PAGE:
All the while, Mao’s revolutionary China – now led by a burgeoning emperor, Xi Jinping – and Putin’s Russia watched the adventurism, hubris, and at certain points, hubris of the US-led Western world while embracing and learning the lessons of the Western world’s approach to modern warfare, influence operations, economics, and industrialising at breakneck speed.

It wasn’t until nearly three decades later that the mask would truly slip as Putin’s Russia began its expansion in Central Asia, beginning with Georgia and South Ossetia before turning its attention to Ukraine, first in 2014, and again in 2022.

Meanwhile, China was rapidly expanding its military capabilities and its presence throughout the region, actively posing an ever-increasing threat to the peace, prosperity, and stability that had characterised the preceding decades.

For Australia, a nation that has historically depended upon the benevolence, capacity, and willingness of a “great and powerful friend” for its own security, the shattering of our long holiday from history has been relatively well known, at least as far back as the early-2010s, yet little has appeared to have changed.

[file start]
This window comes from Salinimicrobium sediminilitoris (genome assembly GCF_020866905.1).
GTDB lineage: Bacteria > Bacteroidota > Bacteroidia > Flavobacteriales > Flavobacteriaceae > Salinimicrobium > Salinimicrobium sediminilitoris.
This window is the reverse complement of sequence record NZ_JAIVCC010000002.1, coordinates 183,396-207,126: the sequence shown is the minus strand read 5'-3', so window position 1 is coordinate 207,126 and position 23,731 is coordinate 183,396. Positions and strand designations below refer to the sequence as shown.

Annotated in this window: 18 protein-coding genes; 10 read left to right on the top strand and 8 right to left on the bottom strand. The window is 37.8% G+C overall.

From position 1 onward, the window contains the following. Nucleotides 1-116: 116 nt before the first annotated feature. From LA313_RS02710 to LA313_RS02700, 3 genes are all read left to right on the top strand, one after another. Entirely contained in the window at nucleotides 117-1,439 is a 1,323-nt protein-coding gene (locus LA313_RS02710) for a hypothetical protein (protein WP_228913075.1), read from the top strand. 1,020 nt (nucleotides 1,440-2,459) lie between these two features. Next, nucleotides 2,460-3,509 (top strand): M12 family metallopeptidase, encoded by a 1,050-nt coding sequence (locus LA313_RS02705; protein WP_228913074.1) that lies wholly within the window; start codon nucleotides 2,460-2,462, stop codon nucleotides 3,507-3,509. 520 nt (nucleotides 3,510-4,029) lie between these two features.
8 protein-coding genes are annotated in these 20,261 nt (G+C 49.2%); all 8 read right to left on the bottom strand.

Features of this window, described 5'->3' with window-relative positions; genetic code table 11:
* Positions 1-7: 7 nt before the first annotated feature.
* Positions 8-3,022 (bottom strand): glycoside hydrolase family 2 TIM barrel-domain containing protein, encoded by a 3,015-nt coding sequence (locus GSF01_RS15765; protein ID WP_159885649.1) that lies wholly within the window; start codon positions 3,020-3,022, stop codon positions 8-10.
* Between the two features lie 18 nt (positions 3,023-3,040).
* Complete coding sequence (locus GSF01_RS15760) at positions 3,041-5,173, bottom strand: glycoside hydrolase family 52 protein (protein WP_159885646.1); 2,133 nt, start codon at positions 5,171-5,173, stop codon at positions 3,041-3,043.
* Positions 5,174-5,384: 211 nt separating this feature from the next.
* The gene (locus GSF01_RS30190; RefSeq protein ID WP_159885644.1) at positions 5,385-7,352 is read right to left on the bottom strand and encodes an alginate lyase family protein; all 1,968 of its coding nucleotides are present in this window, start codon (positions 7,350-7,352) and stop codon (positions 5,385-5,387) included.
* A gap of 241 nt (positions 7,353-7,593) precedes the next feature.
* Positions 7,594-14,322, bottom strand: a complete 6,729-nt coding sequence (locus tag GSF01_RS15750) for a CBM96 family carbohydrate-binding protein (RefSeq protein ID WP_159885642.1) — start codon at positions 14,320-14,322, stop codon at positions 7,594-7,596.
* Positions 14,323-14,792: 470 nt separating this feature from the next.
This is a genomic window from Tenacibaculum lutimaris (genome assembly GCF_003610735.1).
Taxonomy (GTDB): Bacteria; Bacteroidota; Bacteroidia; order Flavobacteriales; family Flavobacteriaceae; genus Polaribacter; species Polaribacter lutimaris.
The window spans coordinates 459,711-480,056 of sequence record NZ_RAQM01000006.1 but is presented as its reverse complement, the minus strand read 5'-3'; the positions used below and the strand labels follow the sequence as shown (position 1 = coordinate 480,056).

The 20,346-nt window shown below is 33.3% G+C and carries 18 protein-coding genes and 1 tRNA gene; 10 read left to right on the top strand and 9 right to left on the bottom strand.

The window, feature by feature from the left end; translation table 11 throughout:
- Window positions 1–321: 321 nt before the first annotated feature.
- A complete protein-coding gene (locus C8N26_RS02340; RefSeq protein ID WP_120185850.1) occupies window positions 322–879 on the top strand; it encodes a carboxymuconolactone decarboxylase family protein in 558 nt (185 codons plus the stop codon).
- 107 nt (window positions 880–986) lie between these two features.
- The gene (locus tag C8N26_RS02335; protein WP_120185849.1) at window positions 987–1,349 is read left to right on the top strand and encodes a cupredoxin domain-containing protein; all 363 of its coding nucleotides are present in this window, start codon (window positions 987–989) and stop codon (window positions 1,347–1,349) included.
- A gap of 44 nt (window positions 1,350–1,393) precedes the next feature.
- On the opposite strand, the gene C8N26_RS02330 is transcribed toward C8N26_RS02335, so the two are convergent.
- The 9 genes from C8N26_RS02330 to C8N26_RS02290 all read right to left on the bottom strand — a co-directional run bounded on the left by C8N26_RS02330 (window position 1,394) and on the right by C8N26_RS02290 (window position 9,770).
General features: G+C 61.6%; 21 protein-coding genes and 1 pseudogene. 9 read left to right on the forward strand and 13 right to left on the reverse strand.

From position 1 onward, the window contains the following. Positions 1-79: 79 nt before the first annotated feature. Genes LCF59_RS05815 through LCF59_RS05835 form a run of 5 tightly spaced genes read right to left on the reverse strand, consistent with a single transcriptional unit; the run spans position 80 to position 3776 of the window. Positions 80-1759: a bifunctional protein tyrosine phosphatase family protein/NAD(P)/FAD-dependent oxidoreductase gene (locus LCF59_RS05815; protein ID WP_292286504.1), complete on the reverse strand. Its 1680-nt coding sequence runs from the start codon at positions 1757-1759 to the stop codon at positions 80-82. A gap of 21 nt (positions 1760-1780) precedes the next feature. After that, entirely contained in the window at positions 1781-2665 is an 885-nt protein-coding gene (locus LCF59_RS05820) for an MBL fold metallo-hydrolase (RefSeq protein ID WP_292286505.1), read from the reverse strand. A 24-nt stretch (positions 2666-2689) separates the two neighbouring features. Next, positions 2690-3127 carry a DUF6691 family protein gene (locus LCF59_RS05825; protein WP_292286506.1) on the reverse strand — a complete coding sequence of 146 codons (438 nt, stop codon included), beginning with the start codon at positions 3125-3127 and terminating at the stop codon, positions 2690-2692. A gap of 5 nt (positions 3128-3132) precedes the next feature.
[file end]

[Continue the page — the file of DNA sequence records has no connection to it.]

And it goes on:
But for many political leaders and Australian society at large, the concept of the “peace dividend” continues to dominate thinking. Highlighting this, The Australian Financial Review editorial team put together a timely piece, titled, Australia must pay the price for defence and deterrence, harkening back to the lyrics of Midnight Oil’s hit song.

Defence and deterrence spending ’inescapable’

I have often compared Defence spending and capability to home insurance, something paid in the hope of never having to make a claim, but is an inescapable and acceptable expense broadly expected by citizens.

However, one of the major challenges we now face is the misplaced belief seemingly prominent across Australia’s policymakers and the public that the level of spending and capability generated between the 1990s and into the 2010s is sufficient to defend us from the challenges of the world.

After all, the United States is still top dog, right? And there are no threats to our security and prosperity?